“Two-partnership, multigenerational family businesses compound the complexity of a single-family business,” says Steve Lytle, principal of Clearpath Family Advisors in Portland, Ore., whose family’s beverage distribution company merged with another family business to create Columbia Distributing, one of the largest beverage distributors in the country. “Good communication is the key in any organization, but open minds and hearts are critical when two families are involved,” Lytle says.

“I’d be lying if I said that the relationship between the two families was always rainbows and roses,” says Lorri. “Sometimes things weren’t pretty, but we always worked through our differences by being absolutely honest and transparent.” She prefers not to discuss specific disagreements.

Mann Packing did not experience any rivalry for top positions among members of the two families, according to the Nuccis and Ramseys. For one thing, Bill’s children were older and entered the company a decade before Don’s children. Dick Ramsey is approaching retirement now, while Gina Nucci is closer in age to Bill’s grandsons Bixby and Cody. For another, Mann was fortunate that the family members had a range of personality types and interests. The Nuccis like to be out in public serving on committees and attending conferences, while the Ramseys have preferred to work in field operations and sales.

“What often trips up two-family partnerships are turf fights,” says Lytle. “When family members know the roles they’re best suited for, that’s when they can do a great job in managing succession.”

A double tragedy

Just as the business had regained momentum, Joe died of a heart attack while vacationing with his family in 2005. He was 40 years old. His unexpected death rocked the family. “It was a very difficult time,” says Gina. “Lorri wasn’t working in the company then, so Bill and I had to be the strong ones and reassure our customers that the business was carrying on as usual. My dad stepped back in as CEO, but you could see in his eyes that part of him was gone, too.”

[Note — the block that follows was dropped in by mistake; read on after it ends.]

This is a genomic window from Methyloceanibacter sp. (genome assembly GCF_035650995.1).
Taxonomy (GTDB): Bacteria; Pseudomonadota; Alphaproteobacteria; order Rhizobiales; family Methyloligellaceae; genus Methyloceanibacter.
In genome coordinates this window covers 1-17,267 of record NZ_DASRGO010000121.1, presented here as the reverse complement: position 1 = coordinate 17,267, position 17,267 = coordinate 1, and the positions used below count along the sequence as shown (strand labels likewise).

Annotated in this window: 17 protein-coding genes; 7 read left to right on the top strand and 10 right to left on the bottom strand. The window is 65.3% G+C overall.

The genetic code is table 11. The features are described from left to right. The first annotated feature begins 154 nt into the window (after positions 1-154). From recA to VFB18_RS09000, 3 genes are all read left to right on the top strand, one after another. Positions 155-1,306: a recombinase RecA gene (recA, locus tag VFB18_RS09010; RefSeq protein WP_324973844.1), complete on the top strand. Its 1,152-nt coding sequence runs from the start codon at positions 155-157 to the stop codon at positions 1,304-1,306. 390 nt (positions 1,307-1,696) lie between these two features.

Fourteen months later, the family was reeling again when Don died suddenly at age 70 while on vacation. “The two deaths so close together threw everyone for a loop,” says Dick. “We had a multimillion-dollar business and a lot of people who depended on us, and who we depended on. But we regrouped and did what we had to do to keep going. It showed everyone how well the two families worked together.”

The company began a search for a new CEO, but no candidate matched the skills and knowledge of Mike Jarrard, who had worked at the company for 12 years. After working in different areas on the operations side of the business, he was put in charge of Garden Valley, a satellite business that grows stringless sugar snap peas. (Garden Valley is Mann’s only acquisition.) For a non-family member to step into the top leadership position after the tragic deaths of two family CEOs required considerable delicacy, but Jarrard credits the family and the employees for his smooth transition. “The company never missed a beat,” he says. “Joe had prepared a good foundation by adding more professional talent. We all had heavy hearts, but we were committed to keeping the company moving forward. We have a culture of rolling up our sleeves and dealing with whatever confronts us, and we said, ‘OK, we can take this on, too.’”

Don’s daughter Lorri started working full-time at Mann Packing in 1990, but left after a few years to work for an Internet company. When Joe died, she was raising two young sons, working from home and doing some consulting for the family business. She increased her consulting hours to help out her dad. After her father died, she returned to Mann Packing full-time. Her husband, Tom Koster, had been working in sales in the company.

“My dad was a workaholic,” says Lorri. “My husband and I did not want to repeat that mistake. We wanted to be present for our kids, so Tom quit his job and became Mr. Mom.”